Muhammad Ali, The Greatest Showman Boxing Has Ever Seen
Heavyweight boxer Cassius Clay (later Muhammad Ali, 1942 - 2016), making a fist as he lies on his hotel bed, London, May 27th 1963. (Photo by Len Trievnor/Daily Express/Hulton Archive/Getty Images)
Was Muhammad Ali the greatest showman? Sure -- just ask Muhammad Ali. "I am the greatest" was his mantra and, for entertainment value and cinematic charisma, he was right. Muhammad Ali was a very good boxer, but he was not unbeatable. But in terms of sports personalities -- or celebrity personalities -- he was on the highest plane. Muhammad Ali was charmingly cocky, he was an entertaining braggart, he was an entrancing presence whether you liked boxing or not.
Boxing legend Muhammad Ali was born Cassius Marcellus Clay, Jr., in 1942. Throughout his spectacular career, Ali boxed under the names of Cassius Clay and later Muhammad Ali, after converting from Baptist to Muslim. He passed away in 2016 after a long struggle with Parkinson’s Disease. He was one of the most celebrated athletes of our time -- for both his skill in the boxing ring and his larger-than-life charisma.
Young Cassius Clay expressed an interest in the sport of boxing as early as 1954 at the tender age of 12 years old. As the story goes, young Cassius, who'd had his bicycle stolen, told local police he would find and "whup" the thief. The police advised him to learn to box first, and he took them up on their offer. Clay trained with a local Louisville police officer and began his amateur boxing career. He won six Kentucky Golden Gloves titles, two National Golden Gloves titles, and an Amateur Athletic Union (AAU) national title. In 1960, Clay traveled to the 1960 Olympic Games in Rome, Italy, and won the gold medal in the light heavyweight class. When he concluded his amateur career, Cassius Clay's record was 100 wins against just five losses.
Following the Olympics, Ali began fighting professionally, and within a few years had established himself as the top contender for the WBA and WBC heavyweight titles held by Sonny Liston. In a match held on February 25, 1964, in Miami, Clay defeated Liston to become the new champion. Within two weeks, on March 6, the Nation of Islam leader Elijah Muhammad announced that Clay had been accepted into the organization and would henceforth be known as Muhammad Ali.
Throughout his time in the ring, Ali had many noteworthy opponents, almost too many to list. In addition to Sonny Liston, some of his more iconic contests were against Joe Frazier (the "Thrilla in Manila"), Sonny Banks, Floyd Patterson, George Foreman (the "Rumble in the Jungle") and Leon Spinks.
Much has been made of Muhammad Ali's persona -- that of a loumouthed, loquacious braggart -- which earned him the early nickname of the "Louisville Lip." Ali brought a flair to the normally sober and somber environment of boxing that he'd learned firsthand from professional wrestler "Gorgeous" George Wagner. Among other things, he called himself"the greatest" and "the prettiest." Ali's taunting and self-aggrandizement was a part of his strategy; it was meant to distract and annoy his opponents, to break their concentration and throw them off their game. He belittled them by calling them everything from ugly and stupid to smelly. Here are some of his better-known quotes:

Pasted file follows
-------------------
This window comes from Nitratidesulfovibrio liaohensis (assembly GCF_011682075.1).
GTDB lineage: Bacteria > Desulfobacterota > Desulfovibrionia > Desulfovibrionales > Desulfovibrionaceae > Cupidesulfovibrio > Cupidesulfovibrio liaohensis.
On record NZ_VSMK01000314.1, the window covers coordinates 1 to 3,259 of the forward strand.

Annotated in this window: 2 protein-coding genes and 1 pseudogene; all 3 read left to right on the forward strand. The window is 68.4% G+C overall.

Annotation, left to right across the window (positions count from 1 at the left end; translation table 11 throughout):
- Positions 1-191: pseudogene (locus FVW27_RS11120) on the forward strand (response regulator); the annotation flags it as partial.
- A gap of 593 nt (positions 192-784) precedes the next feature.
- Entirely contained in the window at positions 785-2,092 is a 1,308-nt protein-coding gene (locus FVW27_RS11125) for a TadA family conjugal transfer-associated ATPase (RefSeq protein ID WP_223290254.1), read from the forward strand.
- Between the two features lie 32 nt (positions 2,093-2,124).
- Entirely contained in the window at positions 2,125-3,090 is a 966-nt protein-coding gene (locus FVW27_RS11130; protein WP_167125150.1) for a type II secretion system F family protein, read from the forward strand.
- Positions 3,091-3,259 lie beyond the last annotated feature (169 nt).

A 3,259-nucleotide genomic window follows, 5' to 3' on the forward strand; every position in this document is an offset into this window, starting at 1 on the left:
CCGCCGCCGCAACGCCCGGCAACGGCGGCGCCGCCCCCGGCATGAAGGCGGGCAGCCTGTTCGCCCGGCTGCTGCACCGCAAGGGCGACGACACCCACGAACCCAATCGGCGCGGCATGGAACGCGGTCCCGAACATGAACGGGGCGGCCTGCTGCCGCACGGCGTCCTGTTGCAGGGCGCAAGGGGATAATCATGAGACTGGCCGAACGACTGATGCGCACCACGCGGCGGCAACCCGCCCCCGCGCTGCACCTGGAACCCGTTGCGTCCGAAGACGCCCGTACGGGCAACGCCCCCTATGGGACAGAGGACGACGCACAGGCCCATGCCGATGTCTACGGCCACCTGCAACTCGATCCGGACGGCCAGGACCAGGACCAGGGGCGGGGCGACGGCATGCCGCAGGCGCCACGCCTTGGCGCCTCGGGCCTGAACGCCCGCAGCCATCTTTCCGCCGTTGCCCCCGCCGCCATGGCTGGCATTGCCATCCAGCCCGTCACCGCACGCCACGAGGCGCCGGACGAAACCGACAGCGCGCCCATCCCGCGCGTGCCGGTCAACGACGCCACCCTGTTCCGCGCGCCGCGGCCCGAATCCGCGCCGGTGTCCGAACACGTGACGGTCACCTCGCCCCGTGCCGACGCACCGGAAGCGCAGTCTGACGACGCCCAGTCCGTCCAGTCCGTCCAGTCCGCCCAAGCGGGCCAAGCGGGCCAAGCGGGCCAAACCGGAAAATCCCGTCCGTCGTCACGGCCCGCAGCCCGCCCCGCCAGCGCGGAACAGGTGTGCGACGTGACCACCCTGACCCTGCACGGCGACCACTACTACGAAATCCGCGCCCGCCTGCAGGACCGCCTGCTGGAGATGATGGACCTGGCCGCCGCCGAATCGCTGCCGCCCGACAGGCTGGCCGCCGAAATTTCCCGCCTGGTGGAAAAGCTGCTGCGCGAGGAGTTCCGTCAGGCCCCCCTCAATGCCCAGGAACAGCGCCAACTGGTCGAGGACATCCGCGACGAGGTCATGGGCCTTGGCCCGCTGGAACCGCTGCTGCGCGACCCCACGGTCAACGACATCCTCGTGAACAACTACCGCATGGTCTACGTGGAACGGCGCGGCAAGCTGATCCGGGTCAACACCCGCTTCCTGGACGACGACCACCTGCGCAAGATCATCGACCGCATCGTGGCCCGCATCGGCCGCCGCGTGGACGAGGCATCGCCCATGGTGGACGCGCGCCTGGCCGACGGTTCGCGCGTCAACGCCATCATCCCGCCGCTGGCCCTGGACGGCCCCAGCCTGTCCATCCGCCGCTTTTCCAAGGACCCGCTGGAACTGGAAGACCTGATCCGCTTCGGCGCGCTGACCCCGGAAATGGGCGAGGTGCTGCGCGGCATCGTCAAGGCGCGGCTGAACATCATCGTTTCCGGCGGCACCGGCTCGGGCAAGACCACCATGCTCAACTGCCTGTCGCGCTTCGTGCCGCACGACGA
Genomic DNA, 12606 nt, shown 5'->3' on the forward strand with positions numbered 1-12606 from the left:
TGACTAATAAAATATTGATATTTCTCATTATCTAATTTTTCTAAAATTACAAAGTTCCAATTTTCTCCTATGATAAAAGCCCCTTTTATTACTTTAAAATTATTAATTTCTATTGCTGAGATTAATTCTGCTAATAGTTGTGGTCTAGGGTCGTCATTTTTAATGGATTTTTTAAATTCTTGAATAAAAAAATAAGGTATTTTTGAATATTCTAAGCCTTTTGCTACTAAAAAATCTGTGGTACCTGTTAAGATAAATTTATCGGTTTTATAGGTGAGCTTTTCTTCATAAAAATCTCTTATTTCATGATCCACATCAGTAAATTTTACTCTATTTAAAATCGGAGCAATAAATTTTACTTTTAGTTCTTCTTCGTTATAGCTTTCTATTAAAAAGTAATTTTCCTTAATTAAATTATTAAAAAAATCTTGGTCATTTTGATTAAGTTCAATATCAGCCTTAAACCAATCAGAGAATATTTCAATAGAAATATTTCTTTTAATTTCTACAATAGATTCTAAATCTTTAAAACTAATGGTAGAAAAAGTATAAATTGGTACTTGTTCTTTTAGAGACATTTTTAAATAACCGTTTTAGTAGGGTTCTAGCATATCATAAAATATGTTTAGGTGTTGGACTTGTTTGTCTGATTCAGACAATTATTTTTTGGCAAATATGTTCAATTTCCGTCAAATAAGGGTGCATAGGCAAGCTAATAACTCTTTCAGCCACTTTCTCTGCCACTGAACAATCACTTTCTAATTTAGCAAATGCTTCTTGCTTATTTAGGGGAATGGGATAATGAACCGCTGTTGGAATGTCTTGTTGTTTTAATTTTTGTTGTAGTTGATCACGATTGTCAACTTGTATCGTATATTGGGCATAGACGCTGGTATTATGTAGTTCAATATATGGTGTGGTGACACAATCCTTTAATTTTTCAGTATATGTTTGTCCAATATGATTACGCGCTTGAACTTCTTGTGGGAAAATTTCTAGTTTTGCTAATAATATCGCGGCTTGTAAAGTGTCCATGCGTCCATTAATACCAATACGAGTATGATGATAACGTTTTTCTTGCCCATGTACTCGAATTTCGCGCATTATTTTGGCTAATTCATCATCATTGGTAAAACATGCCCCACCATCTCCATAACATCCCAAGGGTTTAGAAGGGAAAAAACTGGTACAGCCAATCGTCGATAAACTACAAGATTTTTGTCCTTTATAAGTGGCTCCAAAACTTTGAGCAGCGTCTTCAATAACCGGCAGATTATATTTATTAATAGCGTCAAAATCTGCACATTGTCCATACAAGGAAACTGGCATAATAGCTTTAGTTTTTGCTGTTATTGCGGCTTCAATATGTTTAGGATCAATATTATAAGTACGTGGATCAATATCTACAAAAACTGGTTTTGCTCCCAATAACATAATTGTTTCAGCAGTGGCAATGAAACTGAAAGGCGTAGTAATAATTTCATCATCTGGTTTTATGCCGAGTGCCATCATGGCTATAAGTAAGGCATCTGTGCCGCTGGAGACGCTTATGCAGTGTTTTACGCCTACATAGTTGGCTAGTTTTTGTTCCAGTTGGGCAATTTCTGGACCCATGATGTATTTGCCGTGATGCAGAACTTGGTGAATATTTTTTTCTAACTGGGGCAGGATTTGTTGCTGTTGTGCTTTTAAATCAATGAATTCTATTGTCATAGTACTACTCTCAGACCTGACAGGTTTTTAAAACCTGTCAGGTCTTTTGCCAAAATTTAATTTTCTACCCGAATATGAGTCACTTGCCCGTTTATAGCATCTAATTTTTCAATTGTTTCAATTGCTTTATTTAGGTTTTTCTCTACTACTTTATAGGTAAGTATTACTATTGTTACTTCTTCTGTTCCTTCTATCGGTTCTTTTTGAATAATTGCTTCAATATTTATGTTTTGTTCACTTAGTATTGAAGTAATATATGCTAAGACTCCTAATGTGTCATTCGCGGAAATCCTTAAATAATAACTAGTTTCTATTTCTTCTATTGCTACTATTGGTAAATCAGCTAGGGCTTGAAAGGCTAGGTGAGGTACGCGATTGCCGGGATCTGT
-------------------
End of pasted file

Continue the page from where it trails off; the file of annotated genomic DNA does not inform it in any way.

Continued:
“Float like a butterfly, sting like a bee. His hands can’t hit what his eyes can’t see.”
“I’m young; I’m handsome; I’m fast. I can’t possibly be beat!”
“It’s hard to be humble when you are as great as I am!”
“I am the greatest, I said that even before I knew I was.”
“I’m so mean, I make medicine sick.”
“I should be a postage stamp. That’s the only way I’ll ever get licked.”
“It’s not bragging if you can back it up.”
“I’m not the greatest. I’m the double greatest!”
As an anti-war activist, Ali was known for his anti-establishment views as a member of the counterculture generation, which fueled his fame during that time. He was arrested and charged with draft evasion in opposition to the Vietnam War. As a result, he was convicted and stripped of his boxing licenses and titles, leaving him unable to box professionally for four years; until he was eventually vindicated by winning his appeal. Ironically, one of his most notable opponents, Joe Frazier, advocated in his defense to clear his name. Ali and Frazier first met in 1968 and considered themselves friends, outside of the ring.
Muhammad Ali was much more than just a professional boxer. He was a husband, four times over, a father, an anti-establishment sympathizer, a civil rights activist and a Muslim; following in the footsteps of his mentor, Malcolm X. He recorded two “spoken word” albums and a rhythm and blues song. Being a man of many talents, Ali also performed in several films and even a Broadway musical. After he finally retired from his boxing career, in 1981, he devoted himself to his religion and charity work.
Aside from being a larger-than-life boxer, Muhammad Ali was a proud man and strived to be a positive role model as an athlete, an African American and a civil rights activist. He used his celebrity influence to bring attention to civil rights and anti-establishment issues. Ali was not undefeated but boasts an impressive boxing career. Out of 61 professional bouts, he had a whopping 56 wins with only 5 losses. Ali was decorated and celebrated throughout his career by the sport of boxing, ESPN, Sports Illustrated and countless other periodicals, The BBC, and even Presidents. Ali’s many celebrated contributions to the sport of boxing and to society live on as a testimony and a legacy he left for all of us!
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